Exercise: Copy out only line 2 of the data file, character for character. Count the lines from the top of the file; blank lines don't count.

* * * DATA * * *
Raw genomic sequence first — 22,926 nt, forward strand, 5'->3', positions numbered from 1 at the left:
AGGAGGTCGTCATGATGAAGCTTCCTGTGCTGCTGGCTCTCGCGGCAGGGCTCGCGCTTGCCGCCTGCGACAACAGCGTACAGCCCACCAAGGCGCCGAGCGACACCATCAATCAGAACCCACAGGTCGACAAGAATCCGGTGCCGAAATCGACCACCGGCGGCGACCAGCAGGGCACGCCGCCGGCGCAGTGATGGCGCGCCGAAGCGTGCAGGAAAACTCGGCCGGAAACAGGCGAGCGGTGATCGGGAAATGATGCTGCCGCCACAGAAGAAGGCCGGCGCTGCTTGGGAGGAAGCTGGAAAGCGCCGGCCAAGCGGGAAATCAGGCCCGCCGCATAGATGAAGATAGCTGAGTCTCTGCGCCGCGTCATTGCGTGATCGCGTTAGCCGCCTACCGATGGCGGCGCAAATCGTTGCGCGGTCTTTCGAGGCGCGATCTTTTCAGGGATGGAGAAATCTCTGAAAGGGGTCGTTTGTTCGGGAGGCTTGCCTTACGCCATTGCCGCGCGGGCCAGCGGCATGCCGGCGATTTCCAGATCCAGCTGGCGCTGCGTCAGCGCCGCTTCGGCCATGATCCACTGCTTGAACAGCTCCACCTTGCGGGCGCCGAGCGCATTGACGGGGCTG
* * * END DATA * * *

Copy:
AGGAGGTCGTCATGATGAAGCTTCCTGTGCTGCTGGCTCTCGCGGCAGGGCTCGCGCTTGCCGCCTGCGACAACAGCGTACAGCCCACCAAGGCGCCGAGCGACACCATCAATCAGAACCCACAGGTCGACAAGAATCCGGTGCCGAAATCGACCACCGGCGGCGACCAGCAGGGCACGCCGCCGGCGCAGTGATGGCGCGCCGAAGCGTGCAGGAAAACTCGGCCGGAAACAGGCGAGCGGTGATCGGGAAATGATGCTGCCGCCACAGAAGAAGGCCGGCGCTGCTTGGGAGGAAGCTGGAAAGCGCCGGCCAAGCGGGAAATCAGGCCCGCCGCATAGATGAAGATAGCTGAGTCTCTGCGCCGCGTCATTGCGTGATCGCGTTAGCCGCCTACCGATGGCGGCGCAAATCGTTGCGCGGTCTTTCGAGGCGCGATCTTTTCAGGGATGGAGAAATCTCTGAAAGGGGTCGTTTGTTCGGGAGGCTTGCCTTACGCCATTGCCGCGCGGGCCAGCGGCATGCCGGCGATTTCCAGATCCAGCTGGCGCTGCGTCAGCGCCGCTTCGGCCATGATCCACTGCTTGAACAGCTCCACCTTGCGGGCGCCGAGCGCATTGACGGGGCTG